Mikael Backlund has had a very tumultuous time with the Calgary Flames. Once the only first round draft pick that was showing anything resembling NHL ability, he was placed on the fourth line, bottom six, with only flashes of playing time with high end players. He just couldn't seem to score, but he could do absolutely everything else.
That all changed in January 2014 when Bob Hartley, out of options, needed a centre. Backlund was rescued from the fourth line, placed in the top six, given NHL-level wingers, and finally, finally started scoring.
He hasn't looked back since. Backlund was injured courtesy of an abdominal strain to start the 2014-15 season, but when he came back halfway through, he was one of the team's top centres, and one of their top forwards. He didn't get the attention the top line did, but he made everyone's lives easier by handling the most difficult starts on the team. High quality opponents and high defensive zone starts were his bread and butter, allowing the top line to go to work and sheltering the rookies so they wouldn't be overwhelmed.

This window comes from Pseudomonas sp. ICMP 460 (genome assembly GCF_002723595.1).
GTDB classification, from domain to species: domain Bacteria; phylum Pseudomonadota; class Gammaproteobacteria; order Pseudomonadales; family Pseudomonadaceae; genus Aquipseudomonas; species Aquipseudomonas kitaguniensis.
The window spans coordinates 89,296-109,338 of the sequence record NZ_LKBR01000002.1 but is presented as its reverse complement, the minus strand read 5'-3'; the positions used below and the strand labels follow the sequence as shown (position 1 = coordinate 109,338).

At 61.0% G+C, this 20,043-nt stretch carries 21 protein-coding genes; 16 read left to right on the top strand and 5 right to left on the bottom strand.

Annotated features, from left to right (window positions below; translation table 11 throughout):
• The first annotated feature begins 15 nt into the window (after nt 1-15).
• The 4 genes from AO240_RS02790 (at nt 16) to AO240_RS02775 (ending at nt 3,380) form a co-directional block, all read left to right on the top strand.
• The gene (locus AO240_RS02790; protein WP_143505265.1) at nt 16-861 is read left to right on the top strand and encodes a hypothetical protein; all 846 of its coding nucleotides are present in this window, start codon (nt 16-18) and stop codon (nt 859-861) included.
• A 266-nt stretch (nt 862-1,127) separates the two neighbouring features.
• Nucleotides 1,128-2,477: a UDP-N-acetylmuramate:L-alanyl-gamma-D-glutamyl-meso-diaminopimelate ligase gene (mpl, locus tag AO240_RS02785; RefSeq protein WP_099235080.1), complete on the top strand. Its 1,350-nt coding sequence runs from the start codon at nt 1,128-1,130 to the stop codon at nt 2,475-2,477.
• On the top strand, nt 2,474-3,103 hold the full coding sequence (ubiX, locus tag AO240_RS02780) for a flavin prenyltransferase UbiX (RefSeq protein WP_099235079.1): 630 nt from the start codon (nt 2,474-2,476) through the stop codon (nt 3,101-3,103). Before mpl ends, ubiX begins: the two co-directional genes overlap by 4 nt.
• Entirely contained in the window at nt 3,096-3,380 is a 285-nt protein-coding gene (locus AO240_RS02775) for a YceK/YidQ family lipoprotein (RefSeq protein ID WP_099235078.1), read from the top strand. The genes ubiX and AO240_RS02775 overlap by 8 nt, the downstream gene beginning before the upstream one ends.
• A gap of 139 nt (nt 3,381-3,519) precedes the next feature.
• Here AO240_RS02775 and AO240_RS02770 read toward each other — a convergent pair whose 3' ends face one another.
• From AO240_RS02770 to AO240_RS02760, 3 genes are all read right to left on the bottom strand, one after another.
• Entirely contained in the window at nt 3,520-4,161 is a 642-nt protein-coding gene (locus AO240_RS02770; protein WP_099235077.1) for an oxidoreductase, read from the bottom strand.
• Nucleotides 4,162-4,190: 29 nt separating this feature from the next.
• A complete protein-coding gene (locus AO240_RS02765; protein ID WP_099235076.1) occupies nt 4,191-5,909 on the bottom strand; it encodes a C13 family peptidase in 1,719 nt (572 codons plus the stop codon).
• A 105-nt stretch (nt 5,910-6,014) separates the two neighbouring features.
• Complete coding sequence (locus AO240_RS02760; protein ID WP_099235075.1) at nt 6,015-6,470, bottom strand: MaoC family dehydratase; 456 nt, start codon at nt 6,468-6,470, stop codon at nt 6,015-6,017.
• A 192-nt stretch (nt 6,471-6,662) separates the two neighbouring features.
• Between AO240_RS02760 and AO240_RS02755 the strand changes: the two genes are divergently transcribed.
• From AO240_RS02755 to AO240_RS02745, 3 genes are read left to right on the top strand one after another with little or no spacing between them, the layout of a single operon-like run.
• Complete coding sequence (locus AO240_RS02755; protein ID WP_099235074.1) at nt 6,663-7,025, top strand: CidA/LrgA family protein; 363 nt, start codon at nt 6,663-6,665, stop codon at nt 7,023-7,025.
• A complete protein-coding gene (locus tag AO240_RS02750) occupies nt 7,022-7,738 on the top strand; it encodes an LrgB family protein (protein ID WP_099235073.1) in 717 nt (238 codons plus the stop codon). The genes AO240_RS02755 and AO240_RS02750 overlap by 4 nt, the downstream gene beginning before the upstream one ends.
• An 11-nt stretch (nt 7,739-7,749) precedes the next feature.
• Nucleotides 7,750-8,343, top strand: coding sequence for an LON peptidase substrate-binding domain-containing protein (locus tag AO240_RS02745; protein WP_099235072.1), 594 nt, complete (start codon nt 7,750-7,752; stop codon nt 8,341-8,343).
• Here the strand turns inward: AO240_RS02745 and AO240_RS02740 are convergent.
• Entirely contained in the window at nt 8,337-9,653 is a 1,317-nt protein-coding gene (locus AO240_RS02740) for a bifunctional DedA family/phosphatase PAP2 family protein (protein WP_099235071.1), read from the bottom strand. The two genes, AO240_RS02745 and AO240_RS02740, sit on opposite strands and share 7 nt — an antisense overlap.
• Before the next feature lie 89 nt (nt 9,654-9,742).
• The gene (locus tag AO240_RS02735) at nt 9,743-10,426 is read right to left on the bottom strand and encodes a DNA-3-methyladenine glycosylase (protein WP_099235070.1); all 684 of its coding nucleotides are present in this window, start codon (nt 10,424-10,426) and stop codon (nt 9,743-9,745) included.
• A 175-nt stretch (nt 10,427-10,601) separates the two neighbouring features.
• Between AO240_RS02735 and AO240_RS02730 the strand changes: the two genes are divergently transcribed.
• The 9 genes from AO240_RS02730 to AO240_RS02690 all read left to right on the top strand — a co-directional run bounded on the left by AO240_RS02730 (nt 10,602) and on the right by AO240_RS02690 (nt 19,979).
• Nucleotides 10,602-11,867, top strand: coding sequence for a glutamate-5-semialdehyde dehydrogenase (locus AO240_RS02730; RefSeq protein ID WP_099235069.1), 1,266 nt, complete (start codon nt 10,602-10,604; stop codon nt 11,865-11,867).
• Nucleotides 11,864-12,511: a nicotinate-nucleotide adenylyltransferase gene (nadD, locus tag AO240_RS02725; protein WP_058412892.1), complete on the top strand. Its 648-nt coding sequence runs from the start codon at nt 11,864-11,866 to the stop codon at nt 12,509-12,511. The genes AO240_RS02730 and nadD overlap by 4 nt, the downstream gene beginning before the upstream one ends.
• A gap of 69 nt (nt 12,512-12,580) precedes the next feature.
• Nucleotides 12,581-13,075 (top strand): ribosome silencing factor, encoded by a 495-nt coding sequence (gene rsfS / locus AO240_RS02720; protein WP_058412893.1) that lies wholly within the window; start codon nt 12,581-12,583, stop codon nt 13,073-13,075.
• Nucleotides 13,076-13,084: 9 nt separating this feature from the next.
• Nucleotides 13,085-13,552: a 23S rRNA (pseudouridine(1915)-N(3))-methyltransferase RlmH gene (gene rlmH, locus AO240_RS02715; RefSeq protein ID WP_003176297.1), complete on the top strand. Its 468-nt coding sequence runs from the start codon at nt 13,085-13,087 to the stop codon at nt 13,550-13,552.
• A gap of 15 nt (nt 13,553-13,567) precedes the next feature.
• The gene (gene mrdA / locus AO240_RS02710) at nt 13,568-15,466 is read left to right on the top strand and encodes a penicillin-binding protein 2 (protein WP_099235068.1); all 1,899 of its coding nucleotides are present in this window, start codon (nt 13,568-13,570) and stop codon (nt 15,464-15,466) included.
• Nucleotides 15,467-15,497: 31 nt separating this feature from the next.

The longest-tenured of all Flames prospects, Backlund finally got to play in the playoffs. His first playoff goal - an overtime winner in the second round - was incredible, and the final game winning goal of the Flames' season. Sam Bennett will eventually take his spot as a top six centre, but in the meantime, the two worked wonderfully together on the same line.
Backlund as a third line centre - which is what will probably end up happening in the near future - shows exceptional centre depth, and will be of great benefit for the Flames.
In the meantime, he's a top six guy, and one of their best. Our thoughts and grades: